Isaiah 52:13 - 53:12; Hebrews 4:14-16; 5:7-9; John 18:1 – 19:42
It may seem a little bit odd, but even as a child, I was mysteriously drawn into the liturgy of Good Friday. Everything about it was so different: the somber quiet of the congregation as we gathered, the altar stripped bare of its embroidered linens, statues and crucifixes shrouded with purple drapery, the extra-long gospel of the Passion according to John, solemn intercessions punctuated by repetitive invitations of “let us kneel – let us stand,” the procession and gradual unveiling of the cross followed by its adoration, and Holy Communion with hosts consecrated and reserved from the preceding day. The rich symbolic meaning of each of these elements occupies a permanent niche in the vault of my memories.
It is not uncommon to hear complaints about Catholic liturgy. Some will say it is routine, too formalistic, even boring. We live in an era when novelty is preferred over tradition, when the desire for entertainment frequently trumps the awe and reverence of ritual worship. As a result, even those who faithfully attend church are prone to a certain nonchalance, a pattern of “just going through the motions” on a week-to-week basis without investing the attention and energy needed to comprehend or appreciate the profundity of liturgical ceremonies. This should not be so today; however, as the distinctive features of the Good Friday service provide an opportunity to wake us from our slumber, to sit up and take notice of the unique events that we commemorate on this fateful holy day.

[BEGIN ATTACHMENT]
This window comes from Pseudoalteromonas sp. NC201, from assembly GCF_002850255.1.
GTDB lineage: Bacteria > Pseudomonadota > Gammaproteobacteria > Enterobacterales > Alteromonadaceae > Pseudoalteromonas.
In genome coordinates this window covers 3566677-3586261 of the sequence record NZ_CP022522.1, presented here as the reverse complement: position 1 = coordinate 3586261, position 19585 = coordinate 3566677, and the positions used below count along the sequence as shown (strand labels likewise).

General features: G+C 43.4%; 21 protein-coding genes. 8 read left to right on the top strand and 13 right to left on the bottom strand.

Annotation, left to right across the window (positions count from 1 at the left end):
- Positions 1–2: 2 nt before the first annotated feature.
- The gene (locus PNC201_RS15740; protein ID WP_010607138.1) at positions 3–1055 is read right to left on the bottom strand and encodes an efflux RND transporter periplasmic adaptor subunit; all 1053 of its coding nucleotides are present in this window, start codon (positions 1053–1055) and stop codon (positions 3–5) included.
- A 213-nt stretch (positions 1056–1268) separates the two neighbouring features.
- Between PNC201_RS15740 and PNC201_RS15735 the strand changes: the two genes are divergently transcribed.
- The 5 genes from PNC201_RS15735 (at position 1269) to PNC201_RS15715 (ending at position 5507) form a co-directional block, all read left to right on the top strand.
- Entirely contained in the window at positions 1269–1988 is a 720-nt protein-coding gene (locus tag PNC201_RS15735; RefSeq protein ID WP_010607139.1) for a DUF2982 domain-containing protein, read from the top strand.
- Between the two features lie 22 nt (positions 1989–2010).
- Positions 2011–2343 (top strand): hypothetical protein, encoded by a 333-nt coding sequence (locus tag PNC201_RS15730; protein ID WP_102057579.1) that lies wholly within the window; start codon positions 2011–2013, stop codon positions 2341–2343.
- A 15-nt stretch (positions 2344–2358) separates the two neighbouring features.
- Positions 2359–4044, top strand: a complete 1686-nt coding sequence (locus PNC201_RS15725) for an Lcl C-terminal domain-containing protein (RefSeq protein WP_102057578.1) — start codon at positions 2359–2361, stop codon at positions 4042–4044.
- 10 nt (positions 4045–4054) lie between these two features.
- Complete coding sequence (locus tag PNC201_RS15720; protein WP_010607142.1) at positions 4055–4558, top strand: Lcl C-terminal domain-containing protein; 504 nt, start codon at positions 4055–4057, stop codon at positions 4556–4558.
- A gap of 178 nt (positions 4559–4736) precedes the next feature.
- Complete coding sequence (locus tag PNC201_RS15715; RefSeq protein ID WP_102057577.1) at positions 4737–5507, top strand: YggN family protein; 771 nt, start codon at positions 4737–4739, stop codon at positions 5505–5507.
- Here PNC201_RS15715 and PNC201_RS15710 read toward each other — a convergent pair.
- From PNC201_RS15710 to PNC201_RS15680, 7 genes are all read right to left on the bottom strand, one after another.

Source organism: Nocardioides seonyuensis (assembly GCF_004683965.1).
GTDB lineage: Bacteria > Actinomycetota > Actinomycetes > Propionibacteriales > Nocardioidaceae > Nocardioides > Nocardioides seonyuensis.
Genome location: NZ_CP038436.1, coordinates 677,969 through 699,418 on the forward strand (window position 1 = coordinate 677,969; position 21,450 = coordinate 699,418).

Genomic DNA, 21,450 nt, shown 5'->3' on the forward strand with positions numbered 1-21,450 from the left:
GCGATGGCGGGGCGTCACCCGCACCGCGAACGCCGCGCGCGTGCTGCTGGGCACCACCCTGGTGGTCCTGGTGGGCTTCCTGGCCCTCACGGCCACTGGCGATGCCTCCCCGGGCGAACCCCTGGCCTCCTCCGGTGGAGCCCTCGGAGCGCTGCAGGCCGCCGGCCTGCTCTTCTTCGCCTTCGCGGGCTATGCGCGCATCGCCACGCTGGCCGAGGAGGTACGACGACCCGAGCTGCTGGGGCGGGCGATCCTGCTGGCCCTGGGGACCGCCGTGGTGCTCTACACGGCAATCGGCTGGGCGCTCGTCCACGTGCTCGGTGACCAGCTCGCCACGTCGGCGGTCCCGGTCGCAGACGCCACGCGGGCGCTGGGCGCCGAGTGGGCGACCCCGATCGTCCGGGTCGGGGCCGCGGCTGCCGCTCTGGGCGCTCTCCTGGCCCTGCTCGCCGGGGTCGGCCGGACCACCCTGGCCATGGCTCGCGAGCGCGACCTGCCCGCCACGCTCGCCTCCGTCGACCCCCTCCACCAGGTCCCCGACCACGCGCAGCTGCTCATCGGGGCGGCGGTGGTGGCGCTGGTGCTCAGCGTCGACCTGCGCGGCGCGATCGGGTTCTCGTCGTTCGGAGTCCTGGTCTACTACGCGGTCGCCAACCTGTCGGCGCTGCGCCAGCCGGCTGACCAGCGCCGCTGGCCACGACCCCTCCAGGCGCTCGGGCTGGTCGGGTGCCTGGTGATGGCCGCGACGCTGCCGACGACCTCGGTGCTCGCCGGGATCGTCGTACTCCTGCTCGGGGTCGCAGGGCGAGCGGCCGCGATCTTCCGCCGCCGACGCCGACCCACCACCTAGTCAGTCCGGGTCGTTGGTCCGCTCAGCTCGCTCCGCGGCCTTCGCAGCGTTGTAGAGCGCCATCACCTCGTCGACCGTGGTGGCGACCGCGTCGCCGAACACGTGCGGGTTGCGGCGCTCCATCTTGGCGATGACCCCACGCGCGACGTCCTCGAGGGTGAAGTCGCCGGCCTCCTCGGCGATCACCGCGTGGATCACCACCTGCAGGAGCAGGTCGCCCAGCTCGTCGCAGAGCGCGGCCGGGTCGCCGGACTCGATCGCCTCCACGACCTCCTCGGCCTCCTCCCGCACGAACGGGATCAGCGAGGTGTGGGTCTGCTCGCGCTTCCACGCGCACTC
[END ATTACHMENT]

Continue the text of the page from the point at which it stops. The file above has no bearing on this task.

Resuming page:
Indeed it is altogether fitting that our celebration of Good Friday be different from any other liturgy throughout the year, for the crucifixion of our Lord was a singular moment, the central fulcrum of salvation history. For on that afternoon, at the “Place of the Skull,” Jesus of Nazareth, whom Pontius Pilate dubbed with irony “the King of the Jews,” died on the cross for the sake of us all. Jesus, the Son of God, became the great high priest and the source of our eternal salvation (cf. Hebrews 4-5). Jesus, whom Christians see prefigured in the descriptions of Isaiah’s “Servant of the Lord,” gave his life as an offering for sin, surely not his but ours; he took upon himself our guilt so that our sins might be taken away and all of our offenses pardoned (Isaiah 52-53).
May the extraordinary significance of this day give us reason to pause and reflect on God’s great love and mercy, as we enter fully into the Paschal Mystery of our Lord Jesus Christ.
Kenneth D. Snyder, Ph.D.
The Saint Paul Seminary School of Divinity
Of the University of St. Thomas